When designing the mantle they focused on the story of Elisha receiving Elijah’s mantle on his death and with it, his spirit.  They saw the cross of Christ as their centre and the basis of their unity, from which the Spirit goes into the world, flowing as the river of life.  It was to be a larger than life mantle (it measures 7x3½ metres) – symbolising the whole community of faith encompassed by this garment.  It was also to be double-sided, one side representing the old Australian Council of Churches and the other new National Council of Churches in Australia.  Then the thought came that they could open it out to form an even larger covering to encompass many.  Gillian Hunt, from the liturgical committee described it as “big bold, brilliant and definitely more than a garment – it was the artists’ expression of God’s Spirit moving through time, flowing as water, forming as wind, flaming as fire, centred around the shared symbol – the Cross.”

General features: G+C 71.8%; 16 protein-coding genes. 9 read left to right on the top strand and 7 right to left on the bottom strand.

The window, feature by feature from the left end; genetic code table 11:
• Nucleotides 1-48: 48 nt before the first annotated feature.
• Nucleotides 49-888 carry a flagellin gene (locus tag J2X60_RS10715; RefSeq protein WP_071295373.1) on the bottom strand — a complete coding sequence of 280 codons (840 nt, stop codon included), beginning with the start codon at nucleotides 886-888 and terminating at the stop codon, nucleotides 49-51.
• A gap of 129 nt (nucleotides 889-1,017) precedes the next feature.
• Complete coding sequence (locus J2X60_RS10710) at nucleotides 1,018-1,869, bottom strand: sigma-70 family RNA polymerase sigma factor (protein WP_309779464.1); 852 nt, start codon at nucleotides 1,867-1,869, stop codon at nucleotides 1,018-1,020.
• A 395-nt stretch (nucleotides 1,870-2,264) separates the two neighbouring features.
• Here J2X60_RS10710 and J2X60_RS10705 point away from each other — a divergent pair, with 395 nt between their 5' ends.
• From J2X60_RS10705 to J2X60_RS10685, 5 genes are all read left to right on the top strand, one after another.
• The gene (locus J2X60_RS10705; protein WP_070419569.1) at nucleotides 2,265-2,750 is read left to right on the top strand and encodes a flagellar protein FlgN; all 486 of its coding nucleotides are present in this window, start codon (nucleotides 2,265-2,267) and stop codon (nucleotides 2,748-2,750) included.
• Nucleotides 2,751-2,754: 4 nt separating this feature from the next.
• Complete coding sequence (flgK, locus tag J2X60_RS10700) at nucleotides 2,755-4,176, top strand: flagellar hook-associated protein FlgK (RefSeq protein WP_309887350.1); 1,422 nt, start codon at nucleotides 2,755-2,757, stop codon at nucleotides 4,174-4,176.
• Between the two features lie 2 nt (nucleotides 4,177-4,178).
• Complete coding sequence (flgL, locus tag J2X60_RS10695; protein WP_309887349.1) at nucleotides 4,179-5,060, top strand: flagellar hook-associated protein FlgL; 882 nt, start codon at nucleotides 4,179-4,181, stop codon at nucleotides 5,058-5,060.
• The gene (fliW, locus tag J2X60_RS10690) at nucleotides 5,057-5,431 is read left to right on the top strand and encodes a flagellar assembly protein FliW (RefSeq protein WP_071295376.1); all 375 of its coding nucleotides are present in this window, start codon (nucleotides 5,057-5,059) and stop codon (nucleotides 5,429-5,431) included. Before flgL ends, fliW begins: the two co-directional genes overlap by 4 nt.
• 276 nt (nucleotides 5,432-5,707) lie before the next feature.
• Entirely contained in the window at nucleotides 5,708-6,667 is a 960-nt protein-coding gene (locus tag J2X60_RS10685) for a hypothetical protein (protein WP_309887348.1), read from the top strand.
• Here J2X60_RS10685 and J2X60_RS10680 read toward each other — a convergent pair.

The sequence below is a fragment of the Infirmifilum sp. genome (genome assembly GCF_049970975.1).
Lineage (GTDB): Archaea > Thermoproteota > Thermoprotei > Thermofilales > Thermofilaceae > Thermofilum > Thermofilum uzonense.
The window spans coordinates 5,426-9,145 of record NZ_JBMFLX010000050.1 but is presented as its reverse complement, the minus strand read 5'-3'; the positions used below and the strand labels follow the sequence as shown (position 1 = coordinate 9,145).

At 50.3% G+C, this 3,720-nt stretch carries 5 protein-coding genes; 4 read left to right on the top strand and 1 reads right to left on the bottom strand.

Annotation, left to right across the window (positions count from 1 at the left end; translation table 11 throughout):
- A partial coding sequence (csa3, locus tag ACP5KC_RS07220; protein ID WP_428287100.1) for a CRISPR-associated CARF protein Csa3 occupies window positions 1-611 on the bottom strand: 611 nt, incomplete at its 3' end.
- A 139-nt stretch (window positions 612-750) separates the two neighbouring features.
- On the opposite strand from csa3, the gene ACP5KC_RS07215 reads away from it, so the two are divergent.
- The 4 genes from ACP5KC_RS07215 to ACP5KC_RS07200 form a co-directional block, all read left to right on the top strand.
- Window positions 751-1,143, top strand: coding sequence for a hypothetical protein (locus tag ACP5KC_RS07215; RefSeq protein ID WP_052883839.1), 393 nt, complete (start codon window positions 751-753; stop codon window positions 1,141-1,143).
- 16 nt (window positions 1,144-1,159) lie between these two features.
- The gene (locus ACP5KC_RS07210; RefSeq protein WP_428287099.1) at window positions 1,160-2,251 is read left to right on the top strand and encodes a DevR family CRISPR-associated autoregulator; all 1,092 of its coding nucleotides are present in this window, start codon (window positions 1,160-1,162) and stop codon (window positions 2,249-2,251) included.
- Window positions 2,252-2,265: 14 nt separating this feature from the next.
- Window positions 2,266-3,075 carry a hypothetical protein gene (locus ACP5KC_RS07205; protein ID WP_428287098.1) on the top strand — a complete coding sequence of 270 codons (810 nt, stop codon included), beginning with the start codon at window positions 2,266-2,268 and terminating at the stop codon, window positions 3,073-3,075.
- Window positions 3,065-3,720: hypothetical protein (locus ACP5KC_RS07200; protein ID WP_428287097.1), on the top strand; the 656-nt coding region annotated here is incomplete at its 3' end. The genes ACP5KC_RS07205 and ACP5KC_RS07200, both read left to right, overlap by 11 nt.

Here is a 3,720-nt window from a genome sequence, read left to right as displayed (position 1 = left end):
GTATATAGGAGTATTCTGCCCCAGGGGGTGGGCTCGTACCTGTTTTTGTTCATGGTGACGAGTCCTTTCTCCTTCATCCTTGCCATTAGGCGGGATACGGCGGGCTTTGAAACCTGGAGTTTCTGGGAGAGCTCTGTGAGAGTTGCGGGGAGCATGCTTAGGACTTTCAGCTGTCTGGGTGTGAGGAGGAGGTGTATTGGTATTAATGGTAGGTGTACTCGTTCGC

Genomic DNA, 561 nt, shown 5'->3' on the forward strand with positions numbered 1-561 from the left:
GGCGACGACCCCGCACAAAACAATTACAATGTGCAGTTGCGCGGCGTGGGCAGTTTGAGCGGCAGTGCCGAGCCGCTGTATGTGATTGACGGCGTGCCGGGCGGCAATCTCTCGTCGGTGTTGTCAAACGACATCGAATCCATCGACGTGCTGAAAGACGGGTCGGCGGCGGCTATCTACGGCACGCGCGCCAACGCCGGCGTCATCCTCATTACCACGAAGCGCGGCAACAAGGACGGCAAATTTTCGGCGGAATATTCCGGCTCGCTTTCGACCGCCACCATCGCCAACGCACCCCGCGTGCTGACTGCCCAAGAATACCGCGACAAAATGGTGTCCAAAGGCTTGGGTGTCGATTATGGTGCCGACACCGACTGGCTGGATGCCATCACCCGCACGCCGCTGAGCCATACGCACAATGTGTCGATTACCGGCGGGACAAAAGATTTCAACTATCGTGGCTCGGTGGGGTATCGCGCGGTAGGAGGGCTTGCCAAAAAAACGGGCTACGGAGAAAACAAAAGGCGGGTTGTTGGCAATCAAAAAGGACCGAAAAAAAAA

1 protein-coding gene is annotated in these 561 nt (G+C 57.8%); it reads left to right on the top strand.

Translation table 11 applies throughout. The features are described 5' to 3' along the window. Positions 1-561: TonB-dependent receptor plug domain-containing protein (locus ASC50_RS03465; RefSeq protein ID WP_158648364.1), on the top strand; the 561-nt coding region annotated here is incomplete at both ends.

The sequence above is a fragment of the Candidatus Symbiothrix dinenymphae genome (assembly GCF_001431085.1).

The first step once the design was approved was to transfer the design on to 21 metres of silk.  This silk was then waxed and painted with dyes.  Machine embroidered overlays of silk georgette were appliquéd onto it before and after the three 7 metre lengths were sewn together.

The biggest thrill for the artists was the impact the mantle had on the service.  It was very moving to witness the mantle being processed in, unfolded, passed from representative of the Australian Council of Churches to the representative of the National Council of Churches and then unfurled further and in the hands of the dancers to flow over the heads of all those in the cathedral.  This was accompanied by the wonderful music of the instrumentalists and the  ecumenical choir singing You are my inheritance, O God.

Tapes of this historic event are available in the NCCA office.